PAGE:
Opium.-Inferiority of other means led to use in asylums formerly but of late years, seldom employed in Cork Asylum ; nor need its advantages be sought, when digitalis and swing supersede it. Notwithstanding, in certain cases found to subdue first approaches of paroxysm, and even cut it short, where it had already assumed a positive character. Still a question, therefore, whether, in generality of instances, a full and timely dose of opium will not make way for gradual return of rational perceptions. Has known this to take place in the most decided manner, where sleep had been absent for 48 hours in succession ; and where disease would have been confirmed but for intervention of an opiate, to extent of 240 drops of tincture, at three short intervals. Sleep, approaching to apoplexy, finally succeeded, in consequence, for nearly 24 hours ; evidently the means of effecting an entire and lasting return of mental faculty case alluded to one from ebriety, where loss of sleep extreme. In perfectly quiescent state, where all febrile heat and turgescency of countenance been subdued, will be found, separately or combined, of infinite utility; particularly where mind remains defective, through debility, and is prone to dwell on real or imaginary misfortunes ; or where corporeal functions, exhausted by weight of mental power, become inert and feeble. Under such circumstances, cardiac principle of opium, in small quantities, at regular intervals for a few days only, will not fail to promote convalescence by progressive means. Opium also leads way to more permanent use of digitalis; for where former productive of any benefit, latter to be fully relied on subsequently. Same applies to wine, as well as to animal food.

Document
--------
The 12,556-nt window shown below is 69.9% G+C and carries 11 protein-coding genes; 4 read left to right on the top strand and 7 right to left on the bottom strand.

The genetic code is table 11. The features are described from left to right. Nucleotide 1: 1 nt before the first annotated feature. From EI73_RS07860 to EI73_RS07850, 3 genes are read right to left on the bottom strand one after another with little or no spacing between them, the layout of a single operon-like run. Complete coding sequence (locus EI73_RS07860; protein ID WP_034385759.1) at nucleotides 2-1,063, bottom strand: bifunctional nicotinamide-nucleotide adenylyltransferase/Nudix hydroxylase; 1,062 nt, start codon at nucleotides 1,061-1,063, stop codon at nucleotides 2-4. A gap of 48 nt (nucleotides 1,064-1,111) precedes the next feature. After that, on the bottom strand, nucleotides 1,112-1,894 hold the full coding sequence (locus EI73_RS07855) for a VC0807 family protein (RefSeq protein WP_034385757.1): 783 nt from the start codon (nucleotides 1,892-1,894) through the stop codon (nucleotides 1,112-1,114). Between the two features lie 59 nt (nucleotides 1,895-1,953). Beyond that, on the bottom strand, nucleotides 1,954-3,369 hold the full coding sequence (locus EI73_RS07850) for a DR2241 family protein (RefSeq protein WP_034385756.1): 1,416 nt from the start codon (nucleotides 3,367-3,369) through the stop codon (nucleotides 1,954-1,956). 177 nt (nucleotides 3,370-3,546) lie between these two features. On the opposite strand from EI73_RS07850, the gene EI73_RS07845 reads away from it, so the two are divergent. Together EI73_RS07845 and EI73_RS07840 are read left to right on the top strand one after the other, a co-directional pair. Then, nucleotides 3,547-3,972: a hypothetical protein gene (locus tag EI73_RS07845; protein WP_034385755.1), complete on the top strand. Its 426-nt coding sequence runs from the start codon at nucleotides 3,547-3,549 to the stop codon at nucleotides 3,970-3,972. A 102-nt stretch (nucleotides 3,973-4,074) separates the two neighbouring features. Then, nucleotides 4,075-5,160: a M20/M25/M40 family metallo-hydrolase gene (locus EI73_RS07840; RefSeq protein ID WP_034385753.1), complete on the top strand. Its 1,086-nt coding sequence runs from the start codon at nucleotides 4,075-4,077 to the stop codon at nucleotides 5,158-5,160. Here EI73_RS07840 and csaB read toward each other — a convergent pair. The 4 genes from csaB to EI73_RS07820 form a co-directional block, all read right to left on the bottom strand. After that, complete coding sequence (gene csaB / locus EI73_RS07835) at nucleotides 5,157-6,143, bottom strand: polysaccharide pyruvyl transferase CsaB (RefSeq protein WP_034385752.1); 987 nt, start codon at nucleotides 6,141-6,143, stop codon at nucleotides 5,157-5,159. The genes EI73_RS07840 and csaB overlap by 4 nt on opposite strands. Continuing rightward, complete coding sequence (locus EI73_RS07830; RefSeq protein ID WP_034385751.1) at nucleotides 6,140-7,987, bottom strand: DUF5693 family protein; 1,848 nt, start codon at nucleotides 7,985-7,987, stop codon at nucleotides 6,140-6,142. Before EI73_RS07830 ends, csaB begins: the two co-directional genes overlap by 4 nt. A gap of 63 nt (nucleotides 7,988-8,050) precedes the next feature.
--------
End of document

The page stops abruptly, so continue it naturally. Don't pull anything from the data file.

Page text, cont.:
Camphor.-Has had a character which still gives it place in the estimation of many of the most respectable practitioners. Does not deny efficacy in first stage of mania, as an anodyne ; also admits it possesses a soporific quality : yet obliged to declare, that neither of these effects ever so manifest, as to induce repetition for more than six or eight days, with additional confidence. Has used it to a great extent, on many occasions of acute madness. On some has apparently assisted in the gradual reduction of the febrile symptoms : but has more frequently failed. Has not met any case indebted to it principally, where recovery had taken place; nor has it proved so effectual, as when combined with opium, with antimonial powder, or the nitrate of potash, though in proportions exceeding their usual quantities when given separately. Might point out some few cases, where pertinaciously adhered to, and eventually succeeded by the deplorable state of idiotism: no medicine of the class so suddenly loses its influence on maniacs. As a palliative, may be entitled to some credit, but treating by a continued course of camphor and opium, an egregious loss of time, and particularly liable to ultimate disappointment.